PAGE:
To make this recipe gluten-free, select gluten-free graham crackers or wafer cookies.

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Nutrition Information:



Serving Size:


Amount Per Serving: Calories: 219Total Fat: 11gSaturated Fat: 7gTrans Fat: 0gUnsaturated Fat: 4gCholesterol: 22mgSodium: 169mgCarbohydrates: 26gFiber: 2gSugar: 16gProtein: 2g

All nutritional information presented within this site are intended for informational purposes only. I am not a certified nutritionist and any nutritional information on should only be used as a general guideline. This information is provided as a courtesy and there is no guarantee that the information will be completely accurate. Even though I try to provide accurate nutritional information to the best of my ability, these figures should still be considered estimations.

49 thoughts on “Failing at Preparedness

  1. Glad to hear you and the rest of the family made it through the storm without too much damage! Best get the cupboards restocked with cans of emergency rations with the added benefit of hindsight!

  2. Great post Hannah! I really enjoyed it and am glad you have good family to help you stay safe and warm. How lucky they are to be hosts to someone who could whip up a pie which looks as delicious as this one!

  3. Sorry you lost some food but I’m glad everyone was safe. Philly was not hit as hard as forecasted, thank goodness, but our NYC and NJ-shore neighbors were devastated. Hannah, besides your wonderful recipes and photos. you are SUCH an excellent writer– you woman of many talents, you! Brava :)

  4. I have read blog post after blog post exactly like this one…people racing to get prepared and realising that preparation physically isn’t the worst of it…the long days spent bored and not working within your normal parameters were incredibly hard to bare. I read one shining beacon in it all…a lady who ferments her own food who turned all of her perishables into ferments out on her countertop…kimchi…kefir (both drinking and cheese)…a variety of wines and other ferments and all of them able to be supported on her countertop without refrigeration. What an eye opener? I really got something from her blog and I am getting something from yours! What a magnificent pie! That looks like a delicious and most hopeful end to Hurricane Sandy. She may have wreaked her own devastation on the east coast but she couldn’t take your spirit or your ingenuity with making something delicious out of the remnants. I salute you hurricane survivors and how resilient you are showing yourselves to be. There are no fails if you come out the other end having learned something important because the ONLY way to learn is to fail :)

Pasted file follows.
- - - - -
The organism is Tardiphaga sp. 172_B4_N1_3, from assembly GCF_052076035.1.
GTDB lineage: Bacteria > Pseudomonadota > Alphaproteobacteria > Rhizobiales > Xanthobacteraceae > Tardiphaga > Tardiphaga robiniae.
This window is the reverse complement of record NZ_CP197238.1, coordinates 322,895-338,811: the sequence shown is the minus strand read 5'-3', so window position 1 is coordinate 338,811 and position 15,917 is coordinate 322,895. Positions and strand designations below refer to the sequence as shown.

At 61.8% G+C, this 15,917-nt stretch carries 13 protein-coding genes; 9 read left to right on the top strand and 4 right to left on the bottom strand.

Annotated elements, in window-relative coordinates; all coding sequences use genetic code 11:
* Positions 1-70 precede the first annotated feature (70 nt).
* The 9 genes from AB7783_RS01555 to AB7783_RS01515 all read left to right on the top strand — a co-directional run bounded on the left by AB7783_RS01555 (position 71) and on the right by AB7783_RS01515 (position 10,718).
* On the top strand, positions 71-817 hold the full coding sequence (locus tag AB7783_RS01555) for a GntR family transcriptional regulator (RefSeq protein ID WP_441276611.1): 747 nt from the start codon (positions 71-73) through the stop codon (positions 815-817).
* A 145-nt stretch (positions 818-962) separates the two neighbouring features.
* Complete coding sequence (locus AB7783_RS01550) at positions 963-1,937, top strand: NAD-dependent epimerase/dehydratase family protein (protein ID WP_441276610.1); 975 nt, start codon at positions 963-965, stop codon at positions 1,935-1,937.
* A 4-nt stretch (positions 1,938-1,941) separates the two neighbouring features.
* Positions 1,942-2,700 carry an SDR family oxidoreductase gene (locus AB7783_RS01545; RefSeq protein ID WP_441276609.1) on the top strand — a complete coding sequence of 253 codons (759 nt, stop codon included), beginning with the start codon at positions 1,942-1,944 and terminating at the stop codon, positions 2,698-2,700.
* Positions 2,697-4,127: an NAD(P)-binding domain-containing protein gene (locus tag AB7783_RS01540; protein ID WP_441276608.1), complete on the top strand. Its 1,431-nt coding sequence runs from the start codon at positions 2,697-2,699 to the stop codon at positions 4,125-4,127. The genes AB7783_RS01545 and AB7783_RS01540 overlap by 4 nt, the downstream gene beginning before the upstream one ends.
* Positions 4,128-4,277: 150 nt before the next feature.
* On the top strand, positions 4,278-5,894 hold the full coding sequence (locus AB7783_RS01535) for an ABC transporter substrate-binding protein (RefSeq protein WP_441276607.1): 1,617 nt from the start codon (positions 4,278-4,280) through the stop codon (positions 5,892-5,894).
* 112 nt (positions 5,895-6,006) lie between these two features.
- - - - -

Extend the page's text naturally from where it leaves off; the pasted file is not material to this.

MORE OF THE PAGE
1. So, so smart… I really should have tried preserving/fermenting more! Honestly, I was just afraid to open my fridge at all for the first few days, hoping that I might save any remaining cold air, because who could have guessed that the power would be out for a whole week? By the time I gave in, it was just too late to salvage much. At least I did have the foresight to dehydrate some fruits and vegetables… Just not enough, apparently.

  5. How comforting to wake up from a nightmare in such a kind place. Glad all you lost was food and time, and hope the newest storm isn’t causing a repeat of a bad situation. Take care.

  6. So glad to hear you are okay and somewhere warm with family. If it makes you feel any better, I would totally do the same at the grocery store before a storm. I would stock up on all the wrong things! Hope you get power back soon!

  7. Our younger daughter is in art school in Philly but nothing much happened there (thankfully.) Friends’ house in Cape May is miraculously untouched; s-i-l in Brooklyn also fine and never even lost power. However, friends in NJ are either still without power, just got power back or got power back but found their basement flooded from broken pipes. So much misery and destruction!! Even here in Cleveland we were assaulted by high winds and driving rain, making a week of non-stop rain when it was all over. There are some people here without power still. But Staten Island and other places are still suffering. Hard to be so far away and unable to help directly.

    On the bright side, your recipe sounds wonderful and I’m so happy you and yours are fine.

  8. So glad you and your family are ok and that you are somewhere welcoming while your town recovers. Hope the power is back on soon, I’ve been keeping up with the news from way over here in Australia and it breaks my heart what has happened. My thoughts are with you and your family.

  9. Thank god you and your family are safe my friend, unpreparedness is big at all under your circumstances!
    I still can’t believe you whipped up such a gorgeous pie :)

    Choc Chip Uru

  10. Aw, Hannah! I hope things get back in shape quickly, I know how frustrating it can be when you are hungry and cold and quick to bicker after days spent together under tense situations. This pie looks lovely! Ganache is such a magical thing.
    I remember two winters ago when we stuck in Snowpocalypse making no bake chocolate peanut butter cookies in a dark kitchen lit by a single candle. I used the gas range to melt the peanut butter and cocoa and then stuck the cookies on the snow outside to cool.

  11. Glad to hear you and your family made it through relatively unscathed! I definitely would have made the same mistake and would have purchased silly items. I hope everything gets back to normal for you soon!

    You definitely know how to make the best of a situation though- that pie is gorgeous!

  12. Well you certainly do know how to make the best of a bad situation! You are right, with chocolate and bananas you just cannot go wrong.